Ambulance denied field access to injured player

November 16, 2010 4:50:46 PM PST
A high school principal in San Jose is under fire for refusing to let an ambulance drive onto a football field to help an injured player. Fourteen-year-old Keanu Gallardo's mother is waiting for an apology after her son suffered a concussion during a game at Del Mar High School on Oct. 29.

It is not known if the district has taken any action against the principal, or if it plans to. Tuesday morning a district spokesperson said they had no comment whatsoever because the situation is "undergoing an investigation."

Even as this teen recuperates, the incident has really infuriated people who cannot fathom choosing the field over a child's health.

"The child's health needs to come first and that's most important, and to actually hear this coming from you instead of coming from the school is actually disturbing, too," said parent Debbie Musquez.

School officials at Del Mar High aren't talking about the situation, so Musquez is one of many surprised parents concerned after learning from ABC7 News that the principal blocked access to an ambulance after a recent football field accident.

"It makes me very upset. It makes me kind of concerned about my child's safety," said parent Meghan Doe.

Gallardo had suffered a concussion during Del Mar's JV football game on Oct. 29. But after 911 was called, he had to lay and wait for emergency workers to haul a gurney 75 yards downfield.

Del Mar's principal, Liz Seabury, says she was following district orders, banning motorized vehicles on the school's recently remodeled field.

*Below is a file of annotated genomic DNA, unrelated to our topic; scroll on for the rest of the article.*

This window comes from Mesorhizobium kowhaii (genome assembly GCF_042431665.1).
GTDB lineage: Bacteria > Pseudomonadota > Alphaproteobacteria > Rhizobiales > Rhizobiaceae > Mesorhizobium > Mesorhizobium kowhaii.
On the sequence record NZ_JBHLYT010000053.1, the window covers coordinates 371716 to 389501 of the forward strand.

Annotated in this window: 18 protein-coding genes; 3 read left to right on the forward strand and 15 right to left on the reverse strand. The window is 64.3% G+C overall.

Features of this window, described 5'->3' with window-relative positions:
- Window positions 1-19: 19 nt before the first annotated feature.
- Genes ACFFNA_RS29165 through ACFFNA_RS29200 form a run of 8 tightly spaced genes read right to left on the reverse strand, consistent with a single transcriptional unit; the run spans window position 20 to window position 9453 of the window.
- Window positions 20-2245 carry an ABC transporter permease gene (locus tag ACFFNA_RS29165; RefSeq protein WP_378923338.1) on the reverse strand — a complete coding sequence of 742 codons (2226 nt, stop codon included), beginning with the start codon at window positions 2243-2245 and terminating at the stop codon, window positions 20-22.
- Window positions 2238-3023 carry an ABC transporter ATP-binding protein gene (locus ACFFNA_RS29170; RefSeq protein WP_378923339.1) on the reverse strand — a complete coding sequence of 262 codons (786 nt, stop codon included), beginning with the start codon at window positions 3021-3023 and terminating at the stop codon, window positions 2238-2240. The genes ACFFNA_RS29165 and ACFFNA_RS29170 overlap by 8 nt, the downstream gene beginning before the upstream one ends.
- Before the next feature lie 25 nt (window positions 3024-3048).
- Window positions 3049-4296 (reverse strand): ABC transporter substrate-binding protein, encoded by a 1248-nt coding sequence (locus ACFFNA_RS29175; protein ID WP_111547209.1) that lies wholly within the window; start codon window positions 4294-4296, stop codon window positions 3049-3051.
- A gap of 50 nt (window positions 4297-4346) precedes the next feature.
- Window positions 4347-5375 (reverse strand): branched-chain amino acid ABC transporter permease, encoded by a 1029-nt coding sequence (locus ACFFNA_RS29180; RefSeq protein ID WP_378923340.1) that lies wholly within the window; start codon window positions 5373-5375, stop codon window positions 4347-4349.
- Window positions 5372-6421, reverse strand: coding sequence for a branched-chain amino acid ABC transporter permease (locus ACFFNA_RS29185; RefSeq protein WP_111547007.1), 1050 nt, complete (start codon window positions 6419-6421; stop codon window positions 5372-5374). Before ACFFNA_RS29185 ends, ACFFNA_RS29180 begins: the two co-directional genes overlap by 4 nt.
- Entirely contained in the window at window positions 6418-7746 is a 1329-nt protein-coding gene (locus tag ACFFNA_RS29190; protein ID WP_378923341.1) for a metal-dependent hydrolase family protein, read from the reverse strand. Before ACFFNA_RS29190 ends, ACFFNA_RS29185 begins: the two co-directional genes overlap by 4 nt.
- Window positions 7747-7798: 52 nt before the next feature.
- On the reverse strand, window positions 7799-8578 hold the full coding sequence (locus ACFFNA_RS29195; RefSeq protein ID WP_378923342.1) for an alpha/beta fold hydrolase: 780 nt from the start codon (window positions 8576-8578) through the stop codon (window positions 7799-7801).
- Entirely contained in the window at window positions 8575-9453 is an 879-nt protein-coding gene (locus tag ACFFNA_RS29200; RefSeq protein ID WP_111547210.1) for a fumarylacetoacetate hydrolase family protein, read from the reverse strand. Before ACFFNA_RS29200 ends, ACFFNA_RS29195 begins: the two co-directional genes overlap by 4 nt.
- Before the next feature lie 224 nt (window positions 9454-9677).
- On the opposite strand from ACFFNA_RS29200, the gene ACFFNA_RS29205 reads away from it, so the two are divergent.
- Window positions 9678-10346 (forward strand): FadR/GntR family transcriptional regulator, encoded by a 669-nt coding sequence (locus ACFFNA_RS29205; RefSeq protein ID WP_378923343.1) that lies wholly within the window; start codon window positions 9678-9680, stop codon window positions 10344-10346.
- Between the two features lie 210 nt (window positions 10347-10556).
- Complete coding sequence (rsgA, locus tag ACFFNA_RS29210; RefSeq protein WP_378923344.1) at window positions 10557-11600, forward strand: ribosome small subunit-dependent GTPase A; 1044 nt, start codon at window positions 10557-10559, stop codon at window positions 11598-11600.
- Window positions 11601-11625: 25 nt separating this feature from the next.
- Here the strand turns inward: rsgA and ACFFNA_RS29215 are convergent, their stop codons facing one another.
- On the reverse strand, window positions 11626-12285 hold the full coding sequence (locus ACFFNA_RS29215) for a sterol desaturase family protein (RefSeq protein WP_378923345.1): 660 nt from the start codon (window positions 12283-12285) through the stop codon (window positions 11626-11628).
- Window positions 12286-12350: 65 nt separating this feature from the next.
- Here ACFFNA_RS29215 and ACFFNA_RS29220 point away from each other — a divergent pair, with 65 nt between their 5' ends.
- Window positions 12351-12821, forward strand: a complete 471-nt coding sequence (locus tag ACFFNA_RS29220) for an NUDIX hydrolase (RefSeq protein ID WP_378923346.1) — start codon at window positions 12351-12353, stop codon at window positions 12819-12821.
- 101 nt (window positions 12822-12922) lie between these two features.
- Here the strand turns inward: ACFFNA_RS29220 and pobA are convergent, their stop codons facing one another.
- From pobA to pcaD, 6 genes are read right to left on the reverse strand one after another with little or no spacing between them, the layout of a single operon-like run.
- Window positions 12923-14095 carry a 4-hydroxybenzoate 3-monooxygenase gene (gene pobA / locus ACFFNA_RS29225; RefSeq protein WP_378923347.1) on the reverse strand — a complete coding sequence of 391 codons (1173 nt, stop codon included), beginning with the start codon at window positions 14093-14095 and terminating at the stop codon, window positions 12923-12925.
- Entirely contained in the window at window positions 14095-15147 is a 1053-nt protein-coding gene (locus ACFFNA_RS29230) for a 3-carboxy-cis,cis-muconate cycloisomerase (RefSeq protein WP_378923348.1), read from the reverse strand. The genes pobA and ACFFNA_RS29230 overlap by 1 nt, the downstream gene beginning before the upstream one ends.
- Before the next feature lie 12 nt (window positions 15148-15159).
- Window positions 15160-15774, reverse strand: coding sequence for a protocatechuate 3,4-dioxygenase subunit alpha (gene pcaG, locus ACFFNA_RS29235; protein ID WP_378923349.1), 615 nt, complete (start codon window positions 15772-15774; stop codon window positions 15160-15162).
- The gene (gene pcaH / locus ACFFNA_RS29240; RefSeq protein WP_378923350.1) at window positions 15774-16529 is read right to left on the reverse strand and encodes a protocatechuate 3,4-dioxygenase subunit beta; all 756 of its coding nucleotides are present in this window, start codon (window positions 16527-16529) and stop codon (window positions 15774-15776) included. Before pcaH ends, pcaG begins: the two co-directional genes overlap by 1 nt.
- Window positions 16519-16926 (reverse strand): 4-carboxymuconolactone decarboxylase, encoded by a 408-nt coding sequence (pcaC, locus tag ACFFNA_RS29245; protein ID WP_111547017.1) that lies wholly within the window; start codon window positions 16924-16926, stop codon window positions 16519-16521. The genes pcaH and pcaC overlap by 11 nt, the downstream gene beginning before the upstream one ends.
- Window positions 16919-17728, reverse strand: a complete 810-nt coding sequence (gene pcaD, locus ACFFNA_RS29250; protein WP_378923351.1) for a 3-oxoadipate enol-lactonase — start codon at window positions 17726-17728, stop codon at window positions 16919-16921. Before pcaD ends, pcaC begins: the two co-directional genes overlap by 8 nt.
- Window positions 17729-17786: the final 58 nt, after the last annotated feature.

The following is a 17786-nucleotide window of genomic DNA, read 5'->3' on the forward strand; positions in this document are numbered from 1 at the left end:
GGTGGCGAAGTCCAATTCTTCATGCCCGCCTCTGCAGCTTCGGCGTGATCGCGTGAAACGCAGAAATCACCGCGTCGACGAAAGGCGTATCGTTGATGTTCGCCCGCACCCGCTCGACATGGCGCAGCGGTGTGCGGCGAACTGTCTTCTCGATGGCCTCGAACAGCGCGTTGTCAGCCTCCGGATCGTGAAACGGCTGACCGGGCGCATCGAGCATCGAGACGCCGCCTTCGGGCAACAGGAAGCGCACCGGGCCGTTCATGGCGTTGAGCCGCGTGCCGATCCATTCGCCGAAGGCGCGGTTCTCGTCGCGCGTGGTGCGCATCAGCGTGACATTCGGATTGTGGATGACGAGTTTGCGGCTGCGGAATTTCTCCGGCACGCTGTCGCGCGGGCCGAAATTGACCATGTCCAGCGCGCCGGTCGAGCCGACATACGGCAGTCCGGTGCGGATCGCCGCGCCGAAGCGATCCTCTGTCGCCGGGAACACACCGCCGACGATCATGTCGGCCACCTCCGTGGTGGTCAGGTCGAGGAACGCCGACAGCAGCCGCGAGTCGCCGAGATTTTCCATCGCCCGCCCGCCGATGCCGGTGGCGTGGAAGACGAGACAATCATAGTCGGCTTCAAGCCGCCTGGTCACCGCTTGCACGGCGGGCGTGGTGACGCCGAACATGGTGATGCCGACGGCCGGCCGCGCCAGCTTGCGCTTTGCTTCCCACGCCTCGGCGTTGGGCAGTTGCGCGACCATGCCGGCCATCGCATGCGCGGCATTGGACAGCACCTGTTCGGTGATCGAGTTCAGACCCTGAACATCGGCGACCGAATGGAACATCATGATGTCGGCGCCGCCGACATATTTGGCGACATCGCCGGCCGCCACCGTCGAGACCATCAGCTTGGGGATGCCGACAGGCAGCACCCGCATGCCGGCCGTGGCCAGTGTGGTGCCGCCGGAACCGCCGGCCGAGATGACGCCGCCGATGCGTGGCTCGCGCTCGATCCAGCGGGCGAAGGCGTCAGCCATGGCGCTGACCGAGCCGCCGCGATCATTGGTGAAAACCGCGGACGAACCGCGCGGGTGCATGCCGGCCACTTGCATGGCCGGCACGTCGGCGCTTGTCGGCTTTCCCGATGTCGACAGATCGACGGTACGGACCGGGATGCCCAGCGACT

"I think it's a failure to apply common sense across the board," said Campbell Union High School District board member Matthew Dean.

Dean feels the blame falls three ways: 1) The principal should have made a different decision, 2) The emergency responders could have overridden her, and 3) He's looking at the district.

"What kind of environment have we created such that the principal does or doesn't feel comfortable overriding a rule," said Dean.

A district spokesperson earlier blamed the new principal, saying she misunderstood because the district never meant block emergency vehicles. But there was one dissenting opinion from a parent whose son plays football and was at the game that night.

"I think that they don't let any ambulance go on any field at any high school games, or at any game period. I don't think that she did anything wrong. I work in an emergency room and I don't think it delayed his care at all," said parent Denise Leyer.

While it's not clear whether the delay had any impact on the student's health, medical experts say every second counts when a player has a head injury. The district superintendent has since responded with an apology to the injured player's mother and has also sent out a memo to staff reminding them to allow access to emergency vehicles.


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